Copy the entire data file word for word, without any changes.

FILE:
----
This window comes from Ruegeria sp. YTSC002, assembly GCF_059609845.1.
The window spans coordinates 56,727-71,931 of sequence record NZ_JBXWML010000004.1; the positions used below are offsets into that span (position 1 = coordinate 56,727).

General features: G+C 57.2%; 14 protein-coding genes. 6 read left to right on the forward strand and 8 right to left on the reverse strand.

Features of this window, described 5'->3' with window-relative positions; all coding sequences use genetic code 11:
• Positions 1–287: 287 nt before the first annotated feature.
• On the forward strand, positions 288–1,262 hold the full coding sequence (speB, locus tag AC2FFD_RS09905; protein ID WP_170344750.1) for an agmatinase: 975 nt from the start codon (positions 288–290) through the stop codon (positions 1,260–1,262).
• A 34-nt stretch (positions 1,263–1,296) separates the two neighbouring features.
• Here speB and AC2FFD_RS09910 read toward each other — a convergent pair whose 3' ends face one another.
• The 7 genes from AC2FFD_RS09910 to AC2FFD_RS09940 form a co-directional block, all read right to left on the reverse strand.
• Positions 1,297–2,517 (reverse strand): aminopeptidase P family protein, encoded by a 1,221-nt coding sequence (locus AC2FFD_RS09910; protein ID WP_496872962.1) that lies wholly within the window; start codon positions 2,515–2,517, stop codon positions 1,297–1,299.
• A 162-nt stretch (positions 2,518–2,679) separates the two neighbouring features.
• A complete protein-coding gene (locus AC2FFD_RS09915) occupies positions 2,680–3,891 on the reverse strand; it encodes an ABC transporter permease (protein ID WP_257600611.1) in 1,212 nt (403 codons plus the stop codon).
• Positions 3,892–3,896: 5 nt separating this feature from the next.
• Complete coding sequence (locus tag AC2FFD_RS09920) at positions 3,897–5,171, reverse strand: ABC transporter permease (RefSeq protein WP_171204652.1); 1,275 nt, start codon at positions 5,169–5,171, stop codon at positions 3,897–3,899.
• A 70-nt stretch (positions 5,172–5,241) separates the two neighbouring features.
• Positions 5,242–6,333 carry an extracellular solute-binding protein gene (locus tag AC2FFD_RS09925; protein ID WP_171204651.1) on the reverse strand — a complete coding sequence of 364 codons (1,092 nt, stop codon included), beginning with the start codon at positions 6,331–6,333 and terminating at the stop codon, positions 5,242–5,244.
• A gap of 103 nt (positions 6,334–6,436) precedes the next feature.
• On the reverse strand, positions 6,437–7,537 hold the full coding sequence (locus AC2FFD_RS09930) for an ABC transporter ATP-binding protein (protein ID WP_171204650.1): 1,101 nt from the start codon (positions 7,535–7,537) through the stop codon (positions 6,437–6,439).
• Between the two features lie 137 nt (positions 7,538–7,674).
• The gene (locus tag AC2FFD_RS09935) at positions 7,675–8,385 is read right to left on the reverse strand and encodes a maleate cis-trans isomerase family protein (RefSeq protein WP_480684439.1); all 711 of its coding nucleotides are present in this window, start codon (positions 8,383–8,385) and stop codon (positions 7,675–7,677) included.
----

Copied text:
This window comes from Ruegeria sp. YTSC002, assembly GCF_059609845.1.
The window spans coordinates 56,727-71,931 of sequence record NZ_JBXWML010000004.1; the positions used below are offsets into that span (position 1 = coordinate 56,727).

General features: G+C 57.2%; 14 protein-coding genes. 6 read left to right on the forward strand and 8 right to left on the reverse strand.

Features of this window, described 5'->3' with window-relative positions; all coding sequences use genetic code 11:
• Positions 1–287: 287 nt before the first annotated feature.
• On the forward strand, positions 288–1,262 hold the full coding sequence (speB, locus tag AC2FFD_RS09905; protein ID WP_170344750.1) for an agmatinase: 975 nt from the start codon (positions 288–290) through the stop codon (positions 1,260–1,262).
• A 34-nt stretch (positions 1,263–1,296) separates the two neighbouring features.
• Here speB and AC2FFD_RS09910 read toward each other — a convergent pair whose 3' ends face one another.
• The 7 genes from AC2FFD_RS09910 to AC2FFD_RS09940 form a co-directional block, all read right to left on the reverse strand.
• Positions 1,297–2,517 (reverse strand): aminopeptidase P family protein, encoded by a 1,221-nt coding sequence (locus AC2FFD_RS09910; protein ID WP_496872962.1) that lies wholly within the window; start codon positions 2,515–2,517, stop codon positions 1,297–1,299.
• A 162-nt stretch (positions 2,518–2,679) separates the two neighbouring features.
• A complete protein-coding gene (locus AC2FFD_RS09915) occupies positions 2,680–3,891 on the reverse strand; it encodes an ABC transporter permease (protein ID WP_257600611.1) in 1,212 nt (403 codons plus the stop codon).
• Positions 3,892–3,896: 5 nt separating this feature from the next.
• Complete coding sequence (locus tag AC2FFD_RS09920) at positions 3,897–5,171, reverse strand: ABC transporter permease (RefSeq protein WP_171204652.1); 1,275 nt, start codon at positions 5,169–5,171, stop codon at positions 3,897–3,899.
• A 70-nt stretch (positions 5,172–5,241) separates the two neighbouring features.
• Positions 5,242–6,333 carry an extracellular solute-binding protein gene (locus tag AC2FFD_RS09925; protein ID WP_171204651.1) on the reverse strand — a complete coding sequence of 364 codons (1,092 nt, stop codon included), beginning with the start codon at positions 6,331–6,333 and terminating at the stop codon, positions 5,242–5,244.
• A gap of 103 nt (positions 6,334–6,436) precedes the next feature.
• On the reverse strand, positions 6,437–7,537 hold the full coding sequence (locus AC2FFD_RS09930) for an ABC transporter ATP-binding protein (protein ID WP_171204650.1): 1,101 nt from the start codon (positions 7,535–7,537) through the stop codon (positions 6,437–6,439).
• Between the two features lie 137 nt (positions 7,538–7,674).
• The gene (locus tag AC2FFD_RS09935) at positions 7,675–8,385 is read right to left on the reverse strand and encodes a maleate cis-trans isomerase family protein (RefSeq protein WP_480684439.1); all 711 of its coding nucleotides are present in this window, start codon (positions 8,383–8,385) and stop codon (positions 7,675–7,677) included.